Separatists in Ukraine push ahead with referendum, but what does it mean?

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This story is based on a radio interview. Listen to the full interview.

Audio Transcript:

Marco Werman: More violence today in eastern Ukraine. Government troops battled pro-Russia separatists in the city of Mariupol. Despite the unrest, the separatists are pushing ahead with a referendum on Sunday, even after Russian president Vladimir Putin asked them to postpone it. Putin himself attended big military parades in Moscow and in Crimea, marking Victory Day - the defeat of Nazi Germany. He spoke of the historic justice of Crimea's return to the Motherland. Mark MacKinnon of Toronto's Globe and Mail newspaper is in Kharkiv in eastern Ukraine. I asked him what the mood was there.

Mark MacKinnon: Well, there was a lot of nervousness about what might happen here in Kharkiv today. They cancelled the annual Victory Day military parade in the city because the governor, who I interviewed today, told me that there had been a threat of a bomb attack at the parade, so they cancelled that. There was quite a large police operation in the city. They arrested 28 people, they said 5 of them were carrying Russian passports, who they believed were planning some type of provocation in the city. Now, of course there's no way of corroborating what they're telling me but the day passed rather peacefully. There were a few thousands pro-Russian protesters on the main square under the statue of Lenin but they have now dispersed.

Werman: There's also news out of the port city of Mariupol, what have you heard from there?

MacKinnon: The Interior ministry, who runs the police, has reported that just over 20 people, he calls them terrorists, certainly pro-Russian activists, were killed in the city today and at least 1 member of the police force. There seems to be have been quite a large conflagration that began when the pro-Russian crowd tried to take over the local police station and that sparked a fight which resulted, it seems, in the Ukrainian military being deployed heavily into the city. There's videos of armored personnel carriers and tanks moving around the city, which is perhaps the largest - and if that number of dead is correct - the bloodiest clash we've seen to date in eastern Ukraine.

Werman: This weekend there are also more referenda that several provinces will be voting on. What's the status with all of those? Are they in fact going to be held?

MacKinnon: In Kharkiv, there was an announcement that they are postponing a referendum in Kharkiv but I don't believe there was ever a serious effort to hold one here now. The separatists are going ahead on Sunday and holding referenda in Donetsk and Lugansk. It's very difficult to see how they will hold those in any sort of fair and transparent manner. The violence in Mariupol, which is in Donetsk province, illustrates that compared to Crimea, where at least you have the Crimean government running this on a model of previous elections, had a lot of problems including the presence of pro-Russian gunmen or Russian soldiers down the street, but you could go to a polling station, watch people find their names on the list and then cast a ballot. I can't see that happening in Donetsk and Lugansk on Sunday but at the same time I don't think that the separatists are terribly concerned with procedure. I think they're just going to press ahead and declare results.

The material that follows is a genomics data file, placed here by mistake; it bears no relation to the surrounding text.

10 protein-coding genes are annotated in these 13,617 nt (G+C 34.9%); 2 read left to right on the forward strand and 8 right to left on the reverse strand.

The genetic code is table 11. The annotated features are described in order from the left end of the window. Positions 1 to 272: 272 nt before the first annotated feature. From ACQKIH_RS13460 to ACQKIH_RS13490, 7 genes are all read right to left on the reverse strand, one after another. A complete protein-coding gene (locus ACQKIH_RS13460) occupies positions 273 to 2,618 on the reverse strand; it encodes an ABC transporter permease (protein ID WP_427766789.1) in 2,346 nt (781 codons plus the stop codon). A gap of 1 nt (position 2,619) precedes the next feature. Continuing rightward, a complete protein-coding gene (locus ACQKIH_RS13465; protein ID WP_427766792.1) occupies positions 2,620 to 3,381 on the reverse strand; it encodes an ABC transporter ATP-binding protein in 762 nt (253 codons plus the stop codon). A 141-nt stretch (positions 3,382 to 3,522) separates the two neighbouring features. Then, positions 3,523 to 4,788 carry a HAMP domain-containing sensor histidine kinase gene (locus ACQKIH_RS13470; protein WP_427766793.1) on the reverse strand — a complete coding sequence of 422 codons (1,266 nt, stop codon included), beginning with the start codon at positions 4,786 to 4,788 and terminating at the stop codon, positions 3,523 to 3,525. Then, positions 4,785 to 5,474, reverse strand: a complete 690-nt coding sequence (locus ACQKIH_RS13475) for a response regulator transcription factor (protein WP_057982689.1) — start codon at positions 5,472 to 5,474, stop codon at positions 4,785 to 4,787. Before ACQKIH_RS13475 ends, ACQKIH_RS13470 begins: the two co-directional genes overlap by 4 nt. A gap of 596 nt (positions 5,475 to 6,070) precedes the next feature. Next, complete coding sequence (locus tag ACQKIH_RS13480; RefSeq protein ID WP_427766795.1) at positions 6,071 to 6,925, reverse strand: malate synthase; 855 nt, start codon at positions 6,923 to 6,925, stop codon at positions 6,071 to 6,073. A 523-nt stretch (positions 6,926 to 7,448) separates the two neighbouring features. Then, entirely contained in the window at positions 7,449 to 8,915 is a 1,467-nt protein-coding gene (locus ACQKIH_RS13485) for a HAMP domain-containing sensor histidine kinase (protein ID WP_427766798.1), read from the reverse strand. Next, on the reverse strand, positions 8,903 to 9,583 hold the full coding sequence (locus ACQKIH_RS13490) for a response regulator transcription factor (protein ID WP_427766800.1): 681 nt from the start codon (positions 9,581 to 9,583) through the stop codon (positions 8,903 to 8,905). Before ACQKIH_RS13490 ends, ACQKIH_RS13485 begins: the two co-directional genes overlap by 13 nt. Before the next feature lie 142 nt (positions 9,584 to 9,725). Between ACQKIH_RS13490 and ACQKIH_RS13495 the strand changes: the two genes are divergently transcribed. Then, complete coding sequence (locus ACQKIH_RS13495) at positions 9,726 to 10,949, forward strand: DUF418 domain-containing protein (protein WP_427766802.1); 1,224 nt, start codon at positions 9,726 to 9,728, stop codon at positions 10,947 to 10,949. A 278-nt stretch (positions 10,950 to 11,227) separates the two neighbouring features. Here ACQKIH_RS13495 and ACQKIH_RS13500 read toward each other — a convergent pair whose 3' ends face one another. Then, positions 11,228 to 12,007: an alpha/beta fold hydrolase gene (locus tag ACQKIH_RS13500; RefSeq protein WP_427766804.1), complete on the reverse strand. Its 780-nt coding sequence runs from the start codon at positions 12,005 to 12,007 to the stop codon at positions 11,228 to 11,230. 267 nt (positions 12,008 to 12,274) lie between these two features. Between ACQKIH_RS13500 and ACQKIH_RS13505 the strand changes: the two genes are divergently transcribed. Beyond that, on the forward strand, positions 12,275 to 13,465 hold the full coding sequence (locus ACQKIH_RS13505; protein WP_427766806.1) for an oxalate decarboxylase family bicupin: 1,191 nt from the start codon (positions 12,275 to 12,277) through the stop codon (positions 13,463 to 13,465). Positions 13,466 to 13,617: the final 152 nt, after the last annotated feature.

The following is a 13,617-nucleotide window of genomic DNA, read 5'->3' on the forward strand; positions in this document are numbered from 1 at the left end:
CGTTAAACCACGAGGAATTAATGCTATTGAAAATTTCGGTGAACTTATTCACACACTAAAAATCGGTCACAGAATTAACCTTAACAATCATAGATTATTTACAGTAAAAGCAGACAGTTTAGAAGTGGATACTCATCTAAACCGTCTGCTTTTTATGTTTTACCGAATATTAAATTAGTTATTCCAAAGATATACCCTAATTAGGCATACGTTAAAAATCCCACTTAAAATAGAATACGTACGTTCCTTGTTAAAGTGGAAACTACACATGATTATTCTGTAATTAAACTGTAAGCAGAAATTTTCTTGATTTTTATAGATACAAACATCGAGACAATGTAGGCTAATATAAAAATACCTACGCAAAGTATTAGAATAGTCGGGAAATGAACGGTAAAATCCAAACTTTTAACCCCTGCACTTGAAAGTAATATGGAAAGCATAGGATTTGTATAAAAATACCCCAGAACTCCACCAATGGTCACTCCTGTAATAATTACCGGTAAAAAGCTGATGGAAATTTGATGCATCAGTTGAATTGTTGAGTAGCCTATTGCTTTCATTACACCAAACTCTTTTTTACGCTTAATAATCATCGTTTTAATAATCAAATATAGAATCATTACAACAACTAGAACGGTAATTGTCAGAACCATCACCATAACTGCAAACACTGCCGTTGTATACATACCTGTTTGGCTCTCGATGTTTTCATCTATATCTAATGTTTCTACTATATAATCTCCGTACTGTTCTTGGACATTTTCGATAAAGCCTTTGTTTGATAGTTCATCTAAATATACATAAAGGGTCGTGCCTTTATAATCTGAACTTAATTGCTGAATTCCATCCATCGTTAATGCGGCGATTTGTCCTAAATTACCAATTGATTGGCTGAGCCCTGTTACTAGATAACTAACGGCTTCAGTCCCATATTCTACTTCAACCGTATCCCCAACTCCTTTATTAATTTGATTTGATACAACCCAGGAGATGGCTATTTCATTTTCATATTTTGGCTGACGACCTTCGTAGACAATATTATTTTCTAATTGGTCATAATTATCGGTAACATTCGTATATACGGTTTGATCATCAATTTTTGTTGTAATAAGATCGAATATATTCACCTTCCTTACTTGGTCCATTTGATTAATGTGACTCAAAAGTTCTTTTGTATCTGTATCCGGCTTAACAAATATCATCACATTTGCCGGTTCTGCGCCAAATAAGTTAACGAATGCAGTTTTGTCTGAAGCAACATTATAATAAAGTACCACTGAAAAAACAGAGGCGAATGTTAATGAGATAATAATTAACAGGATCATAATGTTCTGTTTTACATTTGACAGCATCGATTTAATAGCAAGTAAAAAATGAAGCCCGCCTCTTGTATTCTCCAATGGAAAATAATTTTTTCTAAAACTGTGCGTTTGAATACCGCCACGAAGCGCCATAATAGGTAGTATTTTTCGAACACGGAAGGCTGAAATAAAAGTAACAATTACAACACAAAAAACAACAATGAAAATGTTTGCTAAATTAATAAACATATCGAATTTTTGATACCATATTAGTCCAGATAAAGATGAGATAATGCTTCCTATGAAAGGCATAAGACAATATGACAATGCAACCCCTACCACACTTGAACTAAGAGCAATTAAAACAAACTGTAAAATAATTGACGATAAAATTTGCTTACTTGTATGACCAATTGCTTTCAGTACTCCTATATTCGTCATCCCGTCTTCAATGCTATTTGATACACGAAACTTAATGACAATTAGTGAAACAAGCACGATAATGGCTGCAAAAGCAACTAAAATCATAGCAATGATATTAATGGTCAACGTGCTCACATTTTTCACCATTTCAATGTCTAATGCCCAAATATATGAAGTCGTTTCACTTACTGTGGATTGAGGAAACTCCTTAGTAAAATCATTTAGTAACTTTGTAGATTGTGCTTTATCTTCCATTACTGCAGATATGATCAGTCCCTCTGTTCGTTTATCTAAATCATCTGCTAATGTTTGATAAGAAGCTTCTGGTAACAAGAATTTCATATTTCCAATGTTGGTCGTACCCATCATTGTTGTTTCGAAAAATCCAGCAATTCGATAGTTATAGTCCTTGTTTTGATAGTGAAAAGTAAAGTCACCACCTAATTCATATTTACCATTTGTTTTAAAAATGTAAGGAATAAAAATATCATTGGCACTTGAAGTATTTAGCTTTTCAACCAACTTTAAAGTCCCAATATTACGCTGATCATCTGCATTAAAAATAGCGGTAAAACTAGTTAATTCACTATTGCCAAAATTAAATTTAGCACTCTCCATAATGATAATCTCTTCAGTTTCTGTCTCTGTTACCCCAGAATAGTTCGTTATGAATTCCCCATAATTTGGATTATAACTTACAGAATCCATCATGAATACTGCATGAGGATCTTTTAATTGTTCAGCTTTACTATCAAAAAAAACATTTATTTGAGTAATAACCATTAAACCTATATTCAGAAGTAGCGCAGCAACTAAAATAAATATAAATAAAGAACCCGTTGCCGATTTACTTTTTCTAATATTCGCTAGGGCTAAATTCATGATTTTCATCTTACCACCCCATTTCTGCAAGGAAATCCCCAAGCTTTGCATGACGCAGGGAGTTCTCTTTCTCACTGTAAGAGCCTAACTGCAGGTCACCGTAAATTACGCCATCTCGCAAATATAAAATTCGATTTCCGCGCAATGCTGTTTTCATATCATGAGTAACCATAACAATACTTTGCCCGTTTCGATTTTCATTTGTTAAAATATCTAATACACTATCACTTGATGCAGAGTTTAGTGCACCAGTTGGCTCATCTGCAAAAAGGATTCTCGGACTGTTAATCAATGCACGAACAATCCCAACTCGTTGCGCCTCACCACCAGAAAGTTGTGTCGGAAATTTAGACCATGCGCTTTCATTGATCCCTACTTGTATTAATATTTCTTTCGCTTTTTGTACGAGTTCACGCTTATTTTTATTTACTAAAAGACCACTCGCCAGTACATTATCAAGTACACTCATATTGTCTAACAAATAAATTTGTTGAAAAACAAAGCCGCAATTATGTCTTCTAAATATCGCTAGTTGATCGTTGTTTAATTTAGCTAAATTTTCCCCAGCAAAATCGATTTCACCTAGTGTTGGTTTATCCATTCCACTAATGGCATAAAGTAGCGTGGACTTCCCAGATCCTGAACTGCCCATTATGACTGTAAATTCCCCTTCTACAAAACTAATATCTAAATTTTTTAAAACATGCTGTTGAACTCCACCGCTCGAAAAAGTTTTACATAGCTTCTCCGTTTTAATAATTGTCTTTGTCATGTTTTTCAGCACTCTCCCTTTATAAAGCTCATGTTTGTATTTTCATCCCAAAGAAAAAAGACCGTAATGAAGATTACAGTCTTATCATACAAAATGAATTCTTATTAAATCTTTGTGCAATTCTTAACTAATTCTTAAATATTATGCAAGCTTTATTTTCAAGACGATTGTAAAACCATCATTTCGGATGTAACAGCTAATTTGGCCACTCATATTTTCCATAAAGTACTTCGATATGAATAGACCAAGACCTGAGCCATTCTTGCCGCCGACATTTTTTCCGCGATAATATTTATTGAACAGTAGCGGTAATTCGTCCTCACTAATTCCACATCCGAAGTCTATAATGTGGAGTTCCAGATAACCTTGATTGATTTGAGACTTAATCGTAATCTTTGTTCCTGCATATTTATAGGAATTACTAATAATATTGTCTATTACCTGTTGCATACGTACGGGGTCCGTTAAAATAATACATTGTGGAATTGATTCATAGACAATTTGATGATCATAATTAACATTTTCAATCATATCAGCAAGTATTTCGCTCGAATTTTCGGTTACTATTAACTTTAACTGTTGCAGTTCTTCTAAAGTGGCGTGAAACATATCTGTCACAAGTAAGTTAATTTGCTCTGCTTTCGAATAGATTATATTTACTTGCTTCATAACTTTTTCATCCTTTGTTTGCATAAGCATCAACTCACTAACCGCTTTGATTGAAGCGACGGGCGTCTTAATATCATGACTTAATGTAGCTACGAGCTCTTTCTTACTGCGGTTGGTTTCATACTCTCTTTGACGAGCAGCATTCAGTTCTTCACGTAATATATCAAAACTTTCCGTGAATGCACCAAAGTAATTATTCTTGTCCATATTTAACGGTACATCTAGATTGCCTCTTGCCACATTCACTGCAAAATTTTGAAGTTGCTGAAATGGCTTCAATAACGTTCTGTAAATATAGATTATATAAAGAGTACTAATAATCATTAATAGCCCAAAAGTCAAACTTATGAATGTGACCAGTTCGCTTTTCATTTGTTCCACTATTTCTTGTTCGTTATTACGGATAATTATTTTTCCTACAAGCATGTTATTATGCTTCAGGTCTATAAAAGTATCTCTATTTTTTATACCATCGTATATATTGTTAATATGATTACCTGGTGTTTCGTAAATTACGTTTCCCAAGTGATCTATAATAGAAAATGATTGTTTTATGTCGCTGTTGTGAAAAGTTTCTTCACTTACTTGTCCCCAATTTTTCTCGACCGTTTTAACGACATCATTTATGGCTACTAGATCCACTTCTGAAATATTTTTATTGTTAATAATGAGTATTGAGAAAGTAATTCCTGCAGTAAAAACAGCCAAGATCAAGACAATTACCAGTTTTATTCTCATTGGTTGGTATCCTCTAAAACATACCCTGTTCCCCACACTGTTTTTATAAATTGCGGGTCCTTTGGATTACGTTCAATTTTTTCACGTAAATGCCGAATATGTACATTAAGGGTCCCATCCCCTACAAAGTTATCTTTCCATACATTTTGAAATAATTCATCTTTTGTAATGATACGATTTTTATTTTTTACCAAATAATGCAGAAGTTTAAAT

Werman: What are they actually voting on?

MacKinnon: The ballots that I've seen that have been distributed widely online have a very simple question and it is "Do you support the declaration of independence by the Donetsk People's Republic?" The referendum in Crimea had a second question which was "Should Crimea seek union with Russia?" That's not on the ballot.

Werman: Vladimir Putin has withdrawn his backing for the referendum. How has that been perceived by both sides in Ukraine?

MacKinnon: I don't think he's withdrawn his backing for the referendum, I think what he's done is he asked them to postpone it and I think that was largely a gesture to show this separation, that this isn't the Russian government doing this, this is pro-Russian activists. A tactical step away from these people.

Werman: Come Monday morning, do you expect pro-Russian separatists to be even more determined to break from Kiev, referendum or not?

MacKinnon: Come Monday, I think we will see Donetsk in particular, likely Lugansk as well, declaring that they are now de facto independent from Kiev and perhaps demanding the withdrawal as Russia already has of Ukrainian troops from their territory. That obviously sets the grounds for an escalation of the conflict. I met today with the mayor of Kharkiv and he was saying that his concern is - and Kharkiv is a province that abuts both Donetsk and Lugansk - is that after this has happened, the agitators who have moved from Crimea to Donetsk and Lugansk, will now expand their area of operation to provinces like right here in Kharkiv or perhaps Odessa in the south.

Werman: The Globe and Mail's Mark MacKinnon speaking with us from the city of Kharkiv in eastern Ukraine. Mark, thank you.

MacKinnon: Thank you very much.